Graham: Beer Deals Trading at Unthinkable Prices


Dear Client:

It's been a long time coming: SABMiller executive chairman Graham Mackay headlined the full-day Beer Industry Summit yesterday, regaling us with his wit and global beer industry knowledge. Commenting on how many times had had asked him to speak, your editor quipped that "I'm was glad he ran out of countries to be in. When he ran out of those, he started inventing countries." But we were honored to have him speak this time in San Antonio.

ON THEIR "LOCALLY BESPOKE" MODEL. When I indicated that ABI used to call themselves the world's local brewer, it was actually the other way around. A-B InBev is really more like into big brands and you guys have more I would say local beers - that fair?" Harry asked. Graham said they indeed bank on a "locally bespoke" model: "We analyze the potential value, profit pools in the different parts of the beer market, in every country we go into, and try and fashion local portfolios that ... optimize whatever is available." They delegate a lot of local autonomy to managers. "And the focus is, if you like, bottom-up from the market ... much more decentralized from our competitors, we think." But you can't get away from "facts of life" like scale and cost competitive practices, and they're also are in the process of "purchasing some aspects of supply chain, account, HR management ... so that people who run the markets will be making commercial decisions," but there will still be economies of scale.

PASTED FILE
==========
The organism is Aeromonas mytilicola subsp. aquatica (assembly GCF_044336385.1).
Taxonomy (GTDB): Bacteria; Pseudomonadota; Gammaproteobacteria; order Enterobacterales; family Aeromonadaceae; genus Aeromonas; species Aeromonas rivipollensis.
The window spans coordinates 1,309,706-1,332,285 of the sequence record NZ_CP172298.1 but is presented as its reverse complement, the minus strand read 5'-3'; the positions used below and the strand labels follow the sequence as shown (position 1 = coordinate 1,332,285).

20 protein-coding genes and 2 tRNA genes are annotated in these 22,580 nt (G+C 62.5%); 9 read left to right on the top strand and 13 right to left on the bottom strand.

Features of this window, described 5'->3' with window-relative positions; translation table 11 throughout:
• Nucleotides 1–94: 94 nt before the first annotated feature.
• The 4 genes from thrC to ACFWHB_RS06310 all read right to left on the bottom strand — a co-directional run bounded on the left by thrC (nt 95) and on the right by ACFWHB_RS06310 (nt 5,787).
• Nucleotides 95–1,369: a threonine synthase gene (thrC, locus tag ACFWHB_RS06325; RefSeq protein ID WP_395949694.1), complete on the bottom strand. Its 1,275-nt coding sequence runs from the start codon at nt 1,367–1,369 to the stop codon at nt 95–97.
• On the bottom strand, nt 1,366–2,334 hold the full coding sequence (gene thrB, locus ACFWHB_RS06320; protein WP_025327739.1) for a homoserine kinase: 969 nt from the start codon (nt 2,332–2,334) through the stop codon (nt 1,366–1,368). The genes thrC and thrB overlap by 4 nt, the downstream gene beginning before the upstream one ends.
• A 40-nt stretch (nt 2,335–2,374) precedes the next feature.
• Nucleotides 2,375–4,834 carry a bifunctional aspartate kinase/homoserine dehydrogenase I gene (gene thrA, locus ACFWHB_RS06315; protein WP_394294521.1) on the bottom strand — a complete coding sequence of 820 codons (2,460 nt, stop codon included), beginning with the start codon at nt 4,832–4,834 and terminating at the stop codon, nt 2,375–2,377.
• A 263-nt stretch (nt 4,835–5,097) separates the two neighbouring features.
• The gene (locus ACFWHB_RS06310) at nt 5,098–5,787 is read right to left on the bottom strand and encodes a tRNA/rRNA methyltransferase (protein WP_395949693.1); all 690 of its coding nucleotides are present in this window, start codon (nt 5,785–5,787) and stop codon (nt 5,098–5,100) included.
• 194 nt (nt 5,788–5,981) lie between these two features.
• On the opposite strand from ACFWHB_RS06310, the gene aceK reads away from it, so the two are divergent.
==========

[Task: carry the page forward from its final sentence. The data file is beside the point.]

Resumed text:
Today, they are "trying to reorient the portfolio and the business more into the growing segments," said Graham. "Our strongest position is in premium lights ... Coors Light is doing very well ... but that's not the growth segment. In fact we overindex in premium light and economy," while "what is growing is the above-premium. We have business in Tenth and Blake ... we are gaining more incremental volume than anyone else but it's still coming from a long way down."

ON GETTING MILLER VIA STOCK. How'd they convince Altria to take stock in exchange for Miller? "Altria wouldn't take anything but stock," said Graham. "They wanted the upside. Same thing is true of all the other acquisitions for shares that we've made - including that of the Bavaria business ... it wasn't on the table to take cash." Then Graham had to ask - "was this business fixable, and could we fix it? "That was agonizing," he said.

ON THE AMERICAN 3-TIER SYSTEM. "How do you view the 3-tier system?" Harry asked, reminding Graham of his audience makeup. Graham outlined its "strengths and weaknesses: it provides effective route to market," helps with the "increasingly complex" retail sector, and offers "local attention to detail," all which are hard to manage "particularly in a market as complex as the U.S."

But it's also a "high cost" system; margins are "healthy in wholesaling - much higher than rest of the world" and it has so many laws around it, "some of which you can see the logic of, and some of which you can't." But, "it is the American way" and it's "very effective."

WHAT ABOUT AN ABI BUYOUT? "Our job is to make our business as expensive as possible to buy," said Graham. Then he pointed out the obvious differences in their two business models. SABMiller has the highest share price rating in the industry because of their growth profile. "We have an embedded growth rate which the market thinks is higher than competitors, but the price we pay for that is complexity ... " Integrating the companies would be a nightmare.